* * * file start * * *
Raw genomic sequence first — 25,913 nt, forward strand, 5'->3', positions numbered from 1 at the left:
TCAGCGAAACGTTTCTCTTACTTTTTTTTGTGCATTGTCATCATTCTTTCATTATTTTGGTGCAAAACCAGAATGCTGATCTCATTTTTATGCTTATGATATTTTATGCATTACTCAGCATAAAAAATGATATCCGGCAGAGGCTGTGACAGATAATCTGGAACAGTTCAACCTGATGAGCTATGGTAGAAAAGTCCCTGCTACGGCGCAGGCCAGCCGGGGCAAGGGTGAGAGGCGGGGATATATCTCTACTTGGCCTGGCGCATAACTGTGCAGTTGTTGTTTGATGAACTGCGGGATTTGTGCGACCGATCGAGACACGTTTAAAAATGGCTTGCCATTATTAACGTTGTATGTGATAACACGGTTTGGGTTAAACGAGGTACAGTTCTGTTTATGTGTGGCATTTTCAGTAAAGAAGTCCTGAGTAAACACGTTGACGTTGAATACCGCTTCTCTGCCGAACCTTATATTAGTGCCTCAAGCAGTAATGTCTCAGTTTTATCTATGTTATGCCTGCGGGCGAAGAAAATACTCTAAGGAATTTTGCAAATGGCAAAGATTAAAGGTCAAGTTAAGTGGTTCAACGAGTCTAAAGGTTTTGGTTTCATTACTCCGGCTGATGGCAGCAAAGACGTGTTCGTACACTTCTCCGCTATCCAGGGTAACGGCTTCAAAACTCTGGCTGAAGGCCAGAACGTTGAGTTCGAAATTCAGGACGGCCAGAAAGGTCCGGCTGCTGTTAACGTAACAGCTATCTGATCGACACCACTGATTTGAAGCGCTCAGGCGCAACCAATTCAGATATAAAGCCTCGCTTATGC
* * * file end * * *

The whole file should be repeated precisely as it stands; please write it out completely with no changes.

Raw genomic sequence first — 25,913 nt, forward strand, 5'->3', positions numbered from 1 at the left:
TCAGCGAAACGTTTCTCTTACTTTTTTTTGTGCATTGTCATCATTCTTTCATTATTTTGGTGCAAAACCAGAATGCTGATCTCATTTTTATGCTTATGATATTTTATGCATTACTCAGCATAAAAAATGATATCCGGCAGAGGCTGTGACAGATAATCTGGAACAGTTCAACCTGATGAGCTATGGTAGAAAAGTCCCTGCTACGGCGCAGGCCAGCCGGGGCAAGGGTGAGAGGCGGGGATATATCTCTACTTGGCCTGGCGCATAACTGTGCAGTTGTTGTTTGATGAACTGCGGGATTTGTGCGACCGATCGAGACACGTTTAAAAATGGCTTGCCATTATTAACGTTGTATGTGATAACACGGTTTGGGTTAAACGAGGTACAGTTCTGTTTATGTGTGGCATTTTCAGTAAAGAAGTCCTGAGTAAACACGTTGACGTTGAATACCGCTTCTCTGCCGAACCTTATATTAGTGCCTCAAGCAGTAATGTCTCAGTTTTATCTATGTTATGCCTGCGGGCGAAGAAAATACTCTAAGGAATTTTGCAAATGGCAAAGATTAAAGGTCAAGTTAAGTGGTTCAACGAGTCTAAAGGTTTTGGTTTCATTACTCCGGCTGATGGCAGCAAAGACGTGTTCGTACACTTCTCCGCTATCCAGGGTAACGGCTTCAAAACTCTGGCTGAAGGCCAGAACGTTGAGTTCGAAATTCAGGACGGCCAGAAAGGTCCGGCTGCTGTTAACGTAACAGCTATCTGATCGACACCACTGATTTGAAGCGCTCAGGCGCAACCAATTCAGATATAAAGCCTCGCTTATGC